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Phrede 11-01-2009 01:08 AM

30k mile plugs?!
Going on day 4 with my new-to-me truck. I thought doing some basic maintenance was in order and got a couple of surprises:

2 different oil filters in the same model year. Of course, I guessed and got the wrong one.

7 qts of oil, I have never had a vehicle take this much. Well OK, There was the school bus with a Ford 460CID.

30,000 mile recommended spark plug change. I'm curious about this. 20 years ago I pulled some plugs on a car at 60k miles expecting to find them shot. Not even close. Now this truck wants new ones at 30,000. I wonder why? It looks like it's going to be a PITA to do on top of it.

Don't get me wrong, I really like this truck. These are just some observations. Some other thoughts about my Laramie includes why there are not auto headlights or auto climate control and where my rear seat heat duct is. I wonder if these can be added.


erm 11-01-2009 01:15 AM

30K seems overly conservative for a plug change in today's vehicles.

I wouldn't do it but I would inspect them at that time to make sure they are all OK.

To add the auto headlight & auto climate controls you'll not only need the switches but you'll need the modules, sensors, wiring harness and a computer flash to make them work. Pretty darn expensive.

Rear floor heat duct should be under the front seats. If you don't see it, you can add it with some factory plastic ducts run from under the front seats, along the transmission tunnel and into the main ducting under the dash.

CajunDodge 11-01-2009 01:38 AM

I agree, 30K does seem aweful soon to be changing plugs by newer standards, but don't feel bad about the 7qts. of oil, my '81 was extraordinarily thirsty and took 9. :)

- Cajun :pepper:

Incognito 11-01-2009 02:09 AM

I have 117,000km on my truck at the moment. I won't be changing the plugs until I hit 160,00km. And when I do I'm going to go with platinum plugs. 30,000km is ridiculous for OEM plugs.

Toms Blue Ram 1500 11-01-2009 09:38 AM

I like the thought of changing plugs at 30,000 miles . Has anyone ever had to pull a spark plug out of a motor thats been in there for 100,000 miles . I have pretty damn scary . You almost have to put a breaker bar on them to get them broken loose . And then once their loose the noises you get from them when backing them out . I quess it wouldn't have been a bad idea if they used anti-seize on them from the factory . I don't recommend it at all . Every spark plug I install , after I gap them gets a shot of anti-seize on them . And don't forget that most motors built today have aluminum heads on them . Try explaining to a customer why the head needs to be be removed to make a repair . Most people don't understand , they know they drove their car in for a simple plug change and now it's not driveable because they think you messed it up and want you to fix it at your expense . I just replaced the plugs on my Cadillac , had 55,000 miles on it . Thought I was gonna break a plug off . Have seen that happen ! I did the conversion and put in regular old 30,000 miles plugs ($2.39 each) in it . Not the $14.00 a piece ones . So take that for what it's worth . You know where I stand now .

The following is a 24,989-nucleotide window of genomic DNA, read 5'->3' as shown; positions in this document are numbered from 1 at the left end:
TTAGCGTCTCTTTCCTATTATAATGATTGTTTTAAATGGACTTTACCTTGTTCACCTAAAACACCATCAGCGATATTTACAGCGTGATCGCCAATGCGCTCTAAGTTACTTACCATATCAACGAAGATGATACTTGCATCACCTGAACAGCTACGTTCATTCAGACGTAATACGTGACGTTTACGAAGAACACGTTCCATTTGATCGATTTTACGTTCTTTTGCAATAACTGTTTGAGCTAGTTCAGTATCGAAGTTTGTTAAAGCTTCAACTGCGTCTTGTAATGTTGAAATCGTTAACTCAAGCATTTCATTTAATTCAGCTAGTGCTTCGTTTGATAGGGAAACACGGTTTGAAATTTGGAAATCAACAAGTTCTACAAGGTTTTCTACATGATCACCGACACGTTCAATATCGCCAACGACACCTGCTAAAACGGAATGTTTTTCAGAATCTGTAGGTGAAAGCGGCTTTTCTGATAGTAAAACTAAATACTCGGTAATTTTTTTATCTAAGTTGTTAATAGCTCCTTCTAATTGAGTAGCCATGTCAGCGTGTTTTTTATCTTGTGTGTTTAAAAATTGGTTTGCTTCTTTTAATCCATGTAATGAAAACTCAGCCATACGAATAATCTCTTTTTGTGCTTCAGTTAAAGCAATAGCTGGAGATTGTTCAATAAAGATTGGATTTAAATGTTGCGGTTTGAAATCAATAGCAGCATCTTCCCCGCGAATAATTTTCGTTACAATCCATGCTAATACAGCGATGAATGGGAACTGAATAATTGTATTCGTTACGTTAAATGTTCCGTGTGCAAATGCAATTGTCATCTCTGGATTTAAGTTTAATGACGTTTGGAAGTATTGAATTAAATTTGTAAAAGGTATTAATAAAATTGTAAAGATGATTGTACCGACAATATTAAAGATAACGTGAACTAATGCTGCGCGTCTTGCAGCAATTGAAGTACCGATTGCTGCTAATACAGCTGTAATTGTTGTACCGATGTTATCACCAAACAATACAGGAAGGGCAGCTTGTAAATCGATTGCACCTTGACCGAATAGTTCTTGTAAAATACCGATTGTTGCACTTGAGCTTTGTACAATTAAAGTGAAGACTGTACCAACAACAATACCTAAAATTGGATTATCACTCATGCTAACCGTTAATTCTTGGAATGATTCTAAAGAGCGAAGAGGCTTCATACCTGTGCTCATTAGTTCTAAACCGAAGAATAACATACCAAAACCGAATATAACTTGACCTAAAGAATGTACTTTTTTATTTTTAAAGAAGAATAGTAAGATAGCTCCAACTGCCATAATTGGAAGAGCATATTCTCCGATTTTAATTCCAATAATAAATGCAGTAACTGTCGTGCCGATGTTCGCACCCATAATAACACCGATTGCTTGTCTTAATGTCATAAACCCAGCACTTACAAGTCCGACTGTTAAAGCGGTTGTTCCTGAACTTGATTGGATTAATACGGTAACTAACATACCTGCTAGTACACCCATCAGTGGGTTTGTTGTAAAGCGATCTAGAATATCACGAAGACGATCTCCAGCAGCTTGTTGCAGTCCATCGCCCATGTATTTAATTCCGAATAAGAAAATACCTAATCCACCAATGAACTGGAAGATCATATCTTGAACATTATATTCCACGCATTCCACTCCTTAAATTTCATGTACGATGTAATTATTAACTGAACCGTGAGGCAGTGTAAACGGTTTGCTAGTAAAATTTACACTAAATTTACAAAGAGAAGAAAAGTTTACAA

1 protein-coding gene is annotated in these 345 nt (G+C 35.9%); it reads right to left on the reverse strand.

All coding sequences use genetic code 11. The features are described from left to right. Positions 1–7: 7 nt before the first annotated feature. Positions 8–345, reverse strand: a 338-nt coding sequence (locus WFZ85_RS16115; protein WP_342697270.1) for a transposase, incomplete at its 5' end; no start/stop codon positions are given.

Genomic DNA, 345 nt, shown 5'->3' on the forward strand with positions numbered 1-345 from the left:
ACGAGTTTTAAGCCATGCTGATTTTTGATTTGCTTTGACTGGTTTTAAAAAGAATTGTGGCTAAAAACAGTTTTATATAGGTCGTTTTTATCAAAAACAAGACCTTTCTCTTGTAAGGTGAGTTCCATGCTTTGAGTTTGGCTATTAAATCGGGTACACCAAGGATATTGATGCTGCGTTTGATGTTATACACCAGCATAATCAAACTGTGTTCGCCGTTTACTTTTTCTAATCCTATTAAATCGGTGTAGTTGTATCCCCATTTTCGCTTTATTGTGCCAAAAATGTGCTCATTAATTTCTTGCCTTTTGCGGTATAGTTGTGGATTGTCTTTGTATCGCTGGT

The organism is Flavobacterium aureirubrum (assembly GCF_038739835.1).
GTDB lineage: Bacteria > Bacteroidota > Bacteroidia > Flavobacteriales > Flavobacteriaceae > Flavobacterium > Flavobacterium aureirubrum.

Pride0aries 11-01-2009 04:35 PM

I also use a little anti-seize on all my cars' plugs, all but one has aluminum heads. 30k is fine to inspect them but if they are in good shape no point in replacing them. Trying to squeeze 100k out of a set of plugs despite what any manufacturer says, I have yet to see a set last much beyond 60k in any new car I've purchased. High CR, variable timing, very strong spark, it doesn't take much for subtle misfires or other things to slowly wear the gap open further than you want it. Plus you should be checking them anyway as they are a good measure of how well the motor is running. As for platinum plugs that's pretty much a given for me, and I still check the gap, because I have found a few (very) that were off, usually too small. Depending on the style of plug, I'd return it vs. trying to change the gap - it's brittle metal relatively speaking and the risk of creating a stress fracture that later drops a piece of metal into your cylinder, well, not worth it. If the manufacturer says don't gap their plugs then if they are NIB and off spec, you should just be able to exchange then. Other than the 16 plugs and coils I don't see the HEMI 5.7 plugs being all that hard to replace. Just time-consuming...

Pride0aries 11-01-2009 04:50 PM


Originally Posted by Phrede (Post 98588)
7 qts of oil, I have never had a vehicle take this much...